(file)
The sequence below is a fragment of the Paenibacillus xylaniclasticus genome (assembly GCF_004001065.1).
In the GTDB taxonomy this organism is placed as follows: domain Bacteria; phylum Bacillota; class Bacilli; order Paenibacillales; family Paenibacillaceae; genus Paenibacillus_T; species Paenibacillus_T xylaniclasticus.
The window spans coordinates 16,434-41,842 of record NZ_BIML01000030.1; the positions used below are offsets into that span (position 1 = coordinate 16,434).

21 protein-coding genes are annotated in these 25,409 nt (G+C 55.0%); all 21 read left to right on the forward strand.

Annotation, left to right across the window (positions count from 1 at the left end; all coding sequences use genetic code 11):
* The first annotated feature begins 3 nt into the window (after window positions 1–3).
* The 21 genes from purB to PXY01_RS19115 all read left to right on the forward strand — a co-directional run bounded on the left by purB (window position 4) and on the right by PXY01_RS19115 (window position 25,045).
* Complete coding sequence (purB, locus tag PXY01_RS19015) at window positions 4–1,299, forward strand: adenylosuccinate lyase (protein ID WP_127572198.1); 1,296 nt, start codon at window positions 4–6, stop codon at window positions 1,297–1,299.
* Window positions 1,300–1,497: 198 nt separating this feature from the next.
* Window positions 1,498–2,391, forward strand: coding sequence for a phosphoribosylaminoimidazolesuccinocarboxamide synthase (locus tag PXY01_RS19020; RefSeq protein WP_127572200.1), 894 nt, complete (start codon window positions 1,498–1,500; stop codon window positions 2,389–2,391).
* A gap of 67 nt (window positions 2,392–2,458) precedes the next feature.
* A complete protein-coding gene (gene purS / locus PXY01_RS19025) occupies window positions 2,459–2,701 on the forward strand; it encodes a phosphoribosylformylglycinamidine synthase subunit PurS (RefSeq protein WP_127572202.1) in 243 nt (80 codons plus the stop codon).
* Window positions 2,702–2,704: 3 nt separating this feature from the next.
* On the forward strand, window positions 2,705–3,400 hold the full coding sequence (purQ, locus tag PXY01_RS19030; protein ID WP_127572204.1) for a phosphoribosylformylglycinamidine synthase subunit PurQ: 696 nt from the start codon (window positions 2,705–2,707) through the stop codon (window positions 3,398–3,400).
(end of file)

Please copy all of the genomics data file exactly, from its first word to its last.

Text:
The sequence below is a fragment of the Paenibacillus xylaniclasticus genome (assembly GCF_004001065.1).
In the GTDB taxonomy this organism is placed as follows: domain Bacteria; phylum Bacillota; class Bacilli; order Paenibacillales; family Paenibacillaceae; genus Paenibacillus_T; species Paenibacillus_T xylaniclasticus.
The window spans coordinates 16,434-41,842 of record NZ_BIML01000030.1; the positions used below are offsets into that span (position 1 = coordinate 16,434).

21 protein-coding genes are annotated in these 25,409 nt (G+C 55.0%); all 21 read left to right on the forward strand.

Annotation, left to right across the window (positions count from 1 at the left end; all coding sequences use genetic code 11):
* The first annotated feature begins 3 nt into the window (after window positions 1–3).
* The 21 genes from purB to PXY01_RS19115 all read left to right on the forward strand — a co-directional run bounded on the left by purB (window position 4) and on the right by PXY01_RS19115 (window position 25,045).
* Complete coding sequence (purB, locus tag PXY01_RS19015) at window positions 4–1,299, forward strand: adenylosuccinate lyase (protein ID WP_127572198.1); 1,296 nt, start codon at window positions 4–6, stop codon at window positions 1,297–1,299.
* Window positions 1,300–1,497: 198 nt separating this feature from the next.
* Window positions 1,498–2,391, forward strand: coding sequence for a phosphoribosylaminoimidazolesuccinocarboxamide synthase (locus tag PXY01_RS19020; RefSeq protein WP_127572200.1), 894 nt, complete (start codon window positions 1,498–1,500; stop codon window positions 2,389–2,391).
* A gap of 67 nt (window positions 2,392–2,458) precedes the next feature.
* A complete protein-coding gene (gene purS / locus PXY01_RS19025) occupies window positions 2,459–2,701 on the forward strand; it encodes a phosphoribosylformylglycinamidine synthase subunit PurS (RefSeq protein WP_127572202.1) in 243 nt (80 codons plus the stop codon).
* Window positions 2,702–2,704: 3 nt separating this feature from the next.
* On the forward strand, window positions 2,705–3,400 hold the full coding sequence (purQ, locus tag PXY01_RS19030; protein ID WP_127572204.1) for a phosphoribosylformylglycinamidine synthase subunit PurQ: 696 nt from the start codon (window positions 2,705–2,707) through the stop codon (window positions 3,398–3,400).